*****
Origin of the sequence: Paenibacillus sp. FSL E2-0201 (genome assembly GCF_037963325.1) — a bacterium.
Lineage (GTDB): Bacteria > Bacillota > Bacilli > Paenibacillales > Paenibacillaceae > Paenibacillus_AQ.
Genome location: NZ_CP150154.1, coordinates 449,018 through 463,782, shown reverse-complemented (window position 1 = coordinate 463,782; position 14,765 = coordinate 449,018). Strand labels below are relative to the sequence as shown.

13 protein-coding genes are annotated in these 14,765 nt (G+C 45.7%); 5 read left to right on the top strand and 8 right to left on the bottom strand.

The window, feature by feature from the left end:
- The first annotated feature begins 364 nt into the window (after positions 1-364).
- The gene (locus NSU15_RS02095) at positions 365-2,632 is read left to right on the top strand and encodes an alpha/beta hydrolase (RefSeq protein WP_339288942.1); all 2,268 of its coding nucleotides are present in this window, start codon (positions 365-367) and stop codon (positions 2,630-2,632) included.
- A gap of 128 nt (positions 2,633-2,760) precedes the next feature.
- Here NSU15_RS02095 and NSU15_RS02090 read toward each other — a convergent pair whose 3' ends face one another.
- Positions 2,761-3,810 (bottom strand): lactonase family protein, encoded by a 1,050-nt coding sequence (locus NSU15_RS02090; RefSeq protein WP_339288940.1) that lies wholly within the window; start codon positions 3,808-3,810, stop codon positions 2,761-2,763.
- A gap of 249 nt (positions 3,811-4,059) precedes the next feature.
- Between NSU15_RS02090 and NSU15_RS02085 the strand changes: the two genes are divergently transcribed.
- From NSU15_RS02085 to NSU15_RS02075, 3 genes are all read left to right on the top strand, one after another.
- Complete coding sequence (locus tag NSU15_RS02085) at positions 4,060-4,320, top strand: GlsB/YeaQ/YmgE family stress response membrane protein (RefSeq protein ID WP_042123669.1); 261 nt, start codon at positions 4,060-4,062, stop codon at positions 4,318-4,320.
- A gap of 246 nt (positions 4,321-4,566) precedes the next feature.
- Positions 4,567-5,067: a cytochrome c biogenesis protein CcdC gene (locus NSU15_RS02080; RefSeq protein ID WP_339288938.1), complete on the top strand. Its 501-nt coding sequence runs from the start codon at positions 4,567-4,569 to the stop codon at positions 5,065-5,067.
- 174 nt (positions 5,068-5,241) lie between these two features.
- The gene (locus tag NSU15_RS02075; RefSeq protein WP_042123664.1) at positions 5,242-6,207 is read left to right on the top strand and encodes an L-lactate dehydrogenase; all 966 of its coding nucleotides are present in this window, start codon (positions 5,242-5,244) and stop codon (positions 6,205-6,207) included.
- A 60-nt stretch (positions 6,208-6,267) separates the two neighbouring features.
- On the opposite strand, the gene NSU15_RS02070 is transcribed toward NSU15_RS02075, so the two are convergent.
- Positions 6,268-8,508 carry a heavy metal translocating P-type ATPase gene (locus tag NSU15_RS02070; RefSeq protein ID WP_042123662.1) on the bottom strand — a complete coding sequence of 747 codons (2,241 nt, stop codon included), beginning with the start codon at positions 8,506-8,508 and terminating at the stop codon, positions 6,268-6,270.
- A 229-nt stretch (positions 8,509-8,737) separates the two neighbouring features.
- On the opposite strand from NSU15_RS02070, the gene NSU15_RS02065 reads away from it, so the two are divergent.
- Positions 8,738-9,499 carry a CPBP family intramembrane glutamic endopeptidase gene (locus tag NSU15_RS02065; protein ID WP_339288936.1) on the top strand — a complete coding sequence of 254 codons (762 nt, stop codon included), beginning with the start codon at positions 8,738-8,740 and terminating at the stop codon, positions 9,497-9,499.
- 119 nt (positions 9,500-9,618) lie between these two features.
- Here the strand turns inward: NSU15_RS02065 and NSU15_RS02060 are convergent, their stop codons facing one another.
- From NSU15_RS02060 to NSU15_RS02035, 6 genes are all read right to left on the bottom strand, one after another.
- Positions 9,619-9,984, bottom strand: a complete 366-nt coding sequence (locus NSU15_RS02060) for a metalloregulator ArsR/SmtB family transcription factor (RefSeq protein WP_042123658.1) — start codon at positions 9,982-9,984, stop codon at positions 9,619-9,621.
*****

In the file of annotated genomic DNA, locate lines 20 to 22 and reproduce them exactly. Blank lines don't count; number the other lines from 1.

- On the opposite strand, the gene NSU15_RS02070 is transcribed toward NSU15_RS02075, so the two are convergent.
- Positions 6,268-8,508 carry a heavy metal translocating P-type ATPase gene (locus tag NSU15_RS02070; RefSeq protein ID WP_042123662.1) on the bottom strand — a complete coding sequence of 747 codons (2,241 nt, stop codon included), beginning with the start codon at positions 8,506-8,508 and terminating at the stop codon, positions 6,268-6,270.
- A 229-nt stretch (positions 8,509-8,737) separates the two neighbouring features.